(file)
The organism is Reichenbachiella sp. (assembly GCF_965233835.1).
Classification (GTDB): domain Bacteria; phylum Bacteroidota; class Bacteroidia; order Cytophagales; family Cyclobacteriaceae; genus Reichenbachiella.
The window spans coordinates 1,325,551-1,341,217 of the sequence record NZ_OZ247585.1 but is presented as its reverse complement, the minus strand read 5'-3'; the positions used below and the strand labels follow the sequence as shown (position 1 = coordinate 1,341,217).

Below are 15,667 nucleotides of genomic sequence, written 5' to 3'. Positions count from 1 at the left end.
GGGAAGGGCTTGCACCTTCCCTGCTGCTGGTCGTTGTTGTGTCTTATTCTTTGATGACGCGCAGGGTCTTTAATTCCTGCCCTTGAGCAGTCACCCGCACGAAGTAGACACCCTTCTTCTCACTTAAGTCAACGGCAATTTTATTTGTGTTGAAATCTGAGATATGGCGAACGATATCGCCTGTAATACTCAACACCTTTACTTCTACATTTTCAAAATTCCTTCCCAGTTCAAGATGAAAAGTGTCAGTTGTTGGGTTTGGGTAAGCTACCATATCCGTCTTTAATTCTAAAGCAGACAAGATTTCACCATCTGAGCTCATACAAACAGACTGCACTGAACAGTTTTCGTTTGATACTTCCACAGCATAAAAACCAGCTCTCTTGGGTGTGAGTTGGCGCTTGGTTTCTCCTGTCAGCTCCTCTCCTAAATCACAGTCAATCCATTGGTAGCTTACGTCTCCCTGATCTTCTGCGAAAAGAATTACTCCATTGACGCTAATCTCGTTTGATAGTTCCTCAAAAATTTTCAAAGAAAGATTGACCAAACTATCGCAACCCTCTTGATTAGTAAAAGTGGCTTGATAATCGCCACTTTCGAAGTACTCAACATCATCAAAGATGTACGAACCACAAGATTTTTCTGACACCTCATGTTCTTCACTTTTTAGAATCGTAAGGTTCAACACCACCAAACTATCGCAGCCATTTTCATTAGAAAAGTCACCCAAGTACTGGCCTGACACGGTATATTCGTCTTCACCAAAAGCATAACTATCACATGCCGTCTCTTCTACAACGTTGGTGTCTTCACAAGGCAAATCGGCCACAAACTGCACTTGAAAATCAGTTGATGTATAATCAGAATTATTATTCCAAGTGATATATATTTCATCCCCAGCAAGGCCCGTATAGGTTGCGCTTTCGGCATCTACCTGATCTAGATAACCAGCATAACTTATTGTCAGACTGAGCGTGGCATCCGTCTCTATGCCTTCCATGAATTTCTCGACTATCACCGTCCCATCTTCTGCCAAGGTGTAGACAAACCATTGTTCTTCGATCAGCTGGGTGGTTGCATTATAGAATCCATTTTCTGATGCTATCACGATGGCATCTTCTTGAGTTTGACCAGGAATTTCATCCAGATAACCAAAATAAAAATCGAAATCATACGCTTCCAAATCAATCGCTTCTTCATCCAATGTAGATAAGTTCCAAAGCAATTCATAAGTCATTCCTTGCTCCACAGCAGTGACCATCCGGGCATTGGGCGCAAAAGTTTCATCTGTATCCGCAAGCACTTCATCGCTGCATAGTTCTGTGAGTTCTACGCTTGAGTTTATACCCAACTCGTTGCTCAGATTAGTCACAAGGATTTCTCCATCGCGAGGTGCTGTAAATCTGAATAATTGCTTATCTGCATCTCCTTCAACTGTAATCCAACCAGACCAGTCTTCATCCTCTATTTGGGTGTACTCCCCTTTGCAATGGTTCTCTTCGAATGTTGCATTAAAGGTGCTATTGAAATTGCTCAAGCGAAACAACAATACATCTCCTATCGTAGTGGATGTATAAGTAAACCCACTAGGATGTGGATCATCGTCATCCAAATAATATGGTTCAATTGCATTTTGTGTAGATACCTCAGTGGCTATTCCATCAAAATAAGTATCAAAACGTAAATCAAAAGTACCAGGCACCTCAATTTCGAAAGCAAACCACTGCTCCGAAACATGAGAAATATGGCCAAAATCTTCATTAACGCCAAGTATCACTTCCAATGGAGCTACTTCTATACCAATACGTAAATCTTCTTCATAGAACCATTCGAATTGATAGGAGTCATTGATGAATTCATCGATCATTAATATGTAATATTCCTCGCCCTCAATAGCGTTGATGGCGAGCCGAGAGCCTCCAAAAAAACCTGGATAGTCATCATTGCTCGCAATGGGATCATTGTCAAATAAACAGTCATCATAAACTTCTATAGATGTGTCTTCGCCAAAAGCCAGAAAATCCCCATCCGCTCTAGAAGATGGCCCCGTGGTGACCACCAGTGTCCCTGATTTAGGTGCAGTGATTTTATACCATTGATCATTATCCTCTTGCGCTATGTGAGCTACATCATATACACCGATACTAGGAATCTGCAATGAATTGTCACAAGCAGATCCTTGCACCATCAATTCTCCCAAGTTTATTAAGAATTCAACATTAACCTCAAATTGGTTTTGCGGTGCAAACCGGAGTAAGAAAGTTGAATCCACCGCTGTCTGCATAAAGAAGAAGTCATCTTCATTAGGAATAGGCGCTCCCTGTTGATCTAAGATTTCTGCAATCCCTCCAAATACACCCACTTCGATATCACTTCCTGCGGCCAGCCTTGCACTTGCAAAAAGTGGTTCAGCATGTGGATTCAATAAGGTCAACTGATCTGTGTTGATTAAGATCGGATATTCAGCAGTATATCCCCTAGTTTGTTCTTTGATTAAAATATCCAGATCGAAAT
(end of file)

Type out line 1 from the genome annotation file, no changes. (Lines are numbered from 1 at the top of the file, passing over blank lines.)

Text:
The organism is Reichenbachiella sp. (assembly GCF_965233835.1).